Rough, Tough Baker Chick
A little girl was in here, examining the big shiny steel rack of sweets and breads just inside my kitchen door. “Hey, what're those?” she asks, pointing to something big and chocolate.
Ah, not from around here. “Those are whoopie pies.”
Experience has taught me to wait a moment.
It is so much easier when they are children.
Matinicus Island doesn't get a whole lot of tourists, of the truly clueless, passing-through variety; almost all who fit that description arrive in their own boat (a comical rant for another day.) Most who come here in the summer rent a camp for a week and have been regulars for years, or have family here, or own an ordinary-sized home and come and go until the water finally must be drained for winter. Lobsterman's wives, who in the past would have been here year-round and made sure we had more church suppers, now work on the mainland and come out for weekends. They bring friends, who bring children, who come to my little home bakery with spending loot in their tight little fists.
They would prefer not to be called “tourists.”
In July and August, I am a full-time baker. I wake up in the dark, tie on sensible shoes, switch my groggy brain to autopilot, prepare various goodies for many hours, and go through much of the day well-dusted with refined white flour (probably breathing more of the stuff than some carb-conscious people eat in a season.) My generally undisciplined hair spends the summer hauled back under a bandanna so I look like the graveyard shift cleaning lady in an office building. I, as they say, ain't much to look at.
Some of the more curiously-behaved (ie. yachting) tourists seem to think it a charming part of their vacation experience to snap photos of me working (“Come over here! Stand by those doughnuts! Take off your glasses!”) Note to you folks: this is my home, not Disneyland. If you really think you want a photo of some strange woman in a head-rag and a grease-spattered T-shirt, kneading bread and scowling at your repetitive abstract questions about island life, fine. Your mother should have taught you that it is good manners to ask first. No, I am not especially honored, and don't even start with me about You-Tube. Ahem. Sorry; off the subject.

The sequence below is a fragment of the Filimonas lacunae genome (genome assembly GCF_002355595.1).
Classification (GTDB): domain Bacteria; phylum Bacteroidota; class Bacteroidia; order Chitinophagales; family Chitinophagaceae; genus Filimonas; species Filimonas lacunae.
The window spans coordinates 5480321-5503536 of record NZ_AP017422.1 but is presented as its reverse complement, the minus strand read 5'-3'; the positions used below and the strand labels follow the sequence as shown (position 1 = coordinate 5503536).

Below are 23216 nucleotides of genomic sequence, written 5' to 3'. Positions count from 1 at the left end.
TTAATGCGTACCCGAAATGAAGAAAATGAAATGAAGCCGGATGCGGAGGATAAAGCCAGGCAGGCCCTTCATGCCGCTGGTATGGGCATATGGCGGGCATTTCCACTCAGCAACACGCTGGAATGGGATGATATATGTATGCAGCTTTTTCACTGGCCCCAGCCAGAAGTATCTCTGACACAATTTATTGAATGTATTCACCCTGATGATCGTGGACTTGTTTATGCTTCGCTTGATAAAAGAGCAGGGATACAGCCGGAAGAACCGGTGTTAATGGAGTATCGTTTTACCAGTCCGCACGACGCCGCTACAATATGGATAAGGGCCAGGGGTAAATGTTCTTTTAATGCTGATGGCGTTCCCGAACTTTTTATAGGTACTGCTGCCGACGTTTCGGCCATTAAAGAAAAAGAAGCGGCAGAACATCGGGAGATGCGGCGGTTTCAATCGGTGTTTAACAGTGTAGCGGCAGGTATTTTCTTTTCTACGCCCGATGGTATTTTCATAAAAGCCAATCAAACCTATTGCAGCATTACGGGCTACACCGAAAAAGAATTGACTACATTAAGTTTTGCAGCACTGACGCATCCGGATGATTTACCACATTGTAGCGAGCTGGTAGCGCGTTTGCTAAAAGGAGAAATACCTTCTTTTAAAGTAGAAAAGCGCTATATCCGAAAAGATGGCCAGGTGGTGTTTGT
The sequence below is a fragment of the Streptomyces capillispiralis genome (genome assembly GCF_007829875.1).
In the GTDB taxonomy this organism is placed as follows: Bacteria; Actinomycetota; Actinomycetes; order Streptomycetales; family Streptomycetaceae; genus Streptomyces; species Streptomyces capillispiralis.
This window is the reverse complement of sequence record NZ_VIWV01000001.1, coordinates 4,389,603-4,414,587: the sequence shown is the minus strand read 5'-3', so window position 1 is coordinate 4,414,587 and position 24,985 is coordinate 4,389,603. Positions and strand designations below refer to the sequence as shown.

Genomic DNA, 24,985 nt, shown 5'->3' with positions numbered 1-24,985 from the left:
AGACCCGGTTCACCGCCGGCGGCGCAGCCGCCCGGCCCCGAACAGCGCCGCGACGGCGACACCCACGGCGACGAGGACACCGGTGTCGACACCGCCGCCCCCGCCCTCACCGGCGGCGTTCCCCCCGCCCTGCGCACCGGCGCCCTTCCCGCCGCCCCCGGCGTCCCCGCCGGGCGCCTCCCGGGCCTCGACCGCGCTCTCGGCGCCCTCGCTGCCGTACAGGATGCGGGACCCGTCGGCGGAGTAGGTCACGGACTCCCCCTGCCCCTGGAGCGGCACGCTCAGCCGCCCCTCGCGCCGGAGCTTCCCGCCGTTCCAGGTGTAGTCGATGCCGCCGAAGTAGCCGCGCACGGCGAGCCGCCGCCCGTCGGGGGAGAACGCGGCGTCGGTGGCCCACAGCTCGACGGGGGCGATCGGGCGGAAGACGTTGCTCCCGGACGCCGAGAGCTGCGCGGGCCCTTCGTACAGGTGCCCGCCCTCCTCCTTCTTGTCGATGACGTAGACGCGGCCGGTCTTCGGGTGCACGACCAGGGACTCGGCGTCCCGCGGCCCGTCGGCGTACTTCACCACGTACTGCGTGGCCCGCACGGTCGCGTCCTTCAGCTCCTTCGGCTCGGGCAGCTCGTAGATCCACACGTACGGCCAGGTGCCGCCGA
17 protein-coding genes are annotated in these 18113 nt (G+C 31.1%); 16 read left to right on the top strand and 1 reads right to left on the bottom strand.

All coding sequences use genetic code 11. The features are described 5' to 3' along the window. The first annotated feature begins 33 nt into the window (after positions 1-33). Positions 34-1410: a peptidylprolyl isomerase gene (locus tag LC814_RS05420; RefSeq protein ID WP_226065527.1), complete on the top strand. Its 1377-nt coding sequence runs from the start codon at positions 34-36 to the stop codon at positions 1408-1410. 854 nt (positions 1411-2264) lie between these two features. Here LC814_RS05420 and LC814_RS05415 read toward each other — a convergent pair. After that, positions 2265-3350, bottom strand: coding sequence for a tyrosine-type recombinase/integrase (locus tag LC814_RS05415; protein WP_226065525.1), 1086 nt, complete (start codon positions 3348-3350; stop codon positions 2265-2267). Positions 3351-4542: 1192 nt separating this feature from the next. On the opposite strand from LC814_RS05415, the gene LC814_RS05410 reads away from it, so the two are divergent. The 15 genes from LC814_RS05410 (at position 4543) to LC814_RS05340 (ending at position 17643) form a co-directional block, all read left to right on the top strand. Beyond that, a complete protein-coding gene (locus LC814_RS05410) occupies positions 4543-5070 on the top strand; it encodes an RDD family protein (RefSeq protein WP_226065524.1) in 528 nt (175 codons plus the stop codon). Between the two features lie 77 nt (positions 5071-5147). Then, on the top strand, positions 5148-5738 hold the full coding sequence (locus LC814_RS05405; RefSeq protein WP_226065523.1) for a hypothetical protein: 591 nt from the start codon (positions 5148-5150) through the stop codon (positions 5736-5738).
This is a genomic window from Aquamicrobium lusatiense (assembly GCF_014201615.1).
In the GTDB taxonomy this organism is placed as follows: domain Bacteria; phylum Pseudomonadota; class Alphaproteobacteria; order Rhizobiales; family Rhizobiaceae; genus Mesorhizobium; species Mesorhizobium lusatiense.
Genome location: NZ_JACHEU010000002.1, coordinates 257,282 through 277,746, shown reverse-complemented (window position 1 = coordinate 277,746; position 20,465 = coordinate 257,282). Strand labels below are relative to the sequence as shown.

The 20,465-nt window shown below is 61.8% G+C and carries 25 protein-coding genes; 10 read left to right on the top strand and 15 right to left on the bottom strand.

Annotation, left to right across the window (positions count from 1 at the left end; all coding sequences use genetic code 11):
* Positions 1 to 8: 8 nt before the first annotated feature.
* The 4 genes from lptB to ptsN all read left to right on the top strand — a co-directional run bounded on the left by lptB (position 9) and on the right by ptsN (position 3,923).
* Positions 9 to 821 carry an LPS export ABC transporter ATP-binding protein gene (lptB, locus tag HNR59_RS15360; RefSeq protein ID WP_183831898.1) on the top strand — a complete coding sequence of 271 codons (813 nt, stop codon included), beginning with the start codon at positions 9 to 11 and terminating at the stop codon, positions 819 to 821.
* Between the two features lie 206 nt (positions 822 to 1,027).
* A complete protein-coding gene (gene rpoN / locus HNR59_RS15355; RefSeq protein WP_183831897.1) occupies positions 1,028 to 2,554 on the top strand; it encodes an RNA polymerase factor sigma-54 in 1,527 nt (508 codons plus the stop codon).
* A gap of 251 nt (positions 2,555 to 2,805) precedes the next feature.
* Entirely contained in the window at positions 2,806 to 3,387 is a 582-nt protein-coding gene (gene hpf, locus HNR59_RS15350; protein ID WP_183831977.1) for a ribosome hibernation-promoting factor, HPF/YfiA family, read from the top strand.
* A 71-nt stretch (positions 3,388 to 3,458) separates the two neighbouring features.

In the interest of full disclosure, I will confess that on the first day my bakery was open this summer, I suspended the “no seating” rule for a local writer who was doing a story for the Boston Globe travel section. He had called first to make arrangements. As much as I cannot help but make light of the idea, held by many like him, that they are the very first to discover Matinicus, I couldn't really refuse to cooperate. He turned out to be a nice guy from this area and not a food snob or a “summer jerk” type at all. I shoved a bunch of parts catalogs, electrician's tools and EMS paperwork out of the way and invited them to sit down. He and his lady sat, drank Rock City coffee from real cups, ate blueberry coffee cake, doughnuts, and cinnamon rolls, not because they wanted so much but because I insisted, and tried to ask me the usual Matinicus questions while I tried to talk about freelancing for the Globe. It was more interesting for me to talk about his job than my own. That is not why he was here. He called me a couple of weeks later to check on a few facts. Not everybody does that.
It's a troglodytic existence, a cave-dweller's summer, and I am rarely out in the sunshine (although this year, not much of a loss, Ill admit.) The garden is a pathetic example of neglect. I am most regrettably not in swimming. That is not me reading in a hammock, and don't bother asking me about the condition of the walking trails. There are people who want cinnamon buns and cranberry scones, raisin bread and great big brownies, and it is my job to satisfy them. Like so many who work on the coast of Maine, this time of year couldn't be less of a vacation. All that being said, I love my job.
I enjoy seeing both friends and strangers smile as they enter my kitchen (having braved the seriously unprofessional mess in the entryway, and climbed over the rubber boots, gas torches, laundry baskets, chainsaws, whatever.) They assure me “It smells good in here!” hundreds of times a summer. Glad to hear it. It feels very good being the provider of the blueberry coffee cake, the purveyor of the sticky buns, and, as what's-his-name put it, “master of the mud pie” (DownEast magazine, August 2008. Please send me my complimentary copy.) I do wish that fellow had told us he was writing a story about Matinicus; instead, another freelancer posing as a random tourist. Lesson learned. It's been a long summer.
As I write, it is late August; the season's almost over. Soon, no more people immaculately dressed in white will be shoving photocopies of the Tuckanuck's old hand-drawn map in my face and asking about roads and trails that no longer exist. Soon, no more sincere but exasperating queries such as “What do you people do all year?” or “You mean people live here in the winter?” Soon, no more yachters ranging around in my very industrial and under-maintained dooryard looking for seating among the welding practice because the concept of my establishment being “take-out” doesn't quite register.
Soon, no more customers pointing to the large chocolate sandwiches stuffed with vanilla filling and asking, with accents most diverse, “So, what's those things?”
Those are whoopie pies, I say. They just look at me. Uh huh. What idiot thought that up? It's bad enough explaining the etymology of “anadama” all summer. I will not speculate on “whoopie pie.” Two unrelated cookbooks claim that “these are so good they'll make you say 'whoopie!'” That's the dumbest thing I've ever heard.
Eva Murray never, despite some bouts of fatigue, mix whoopie pie batter with wrenches. Look for Part 2 of her whoopie rant on Down East.com.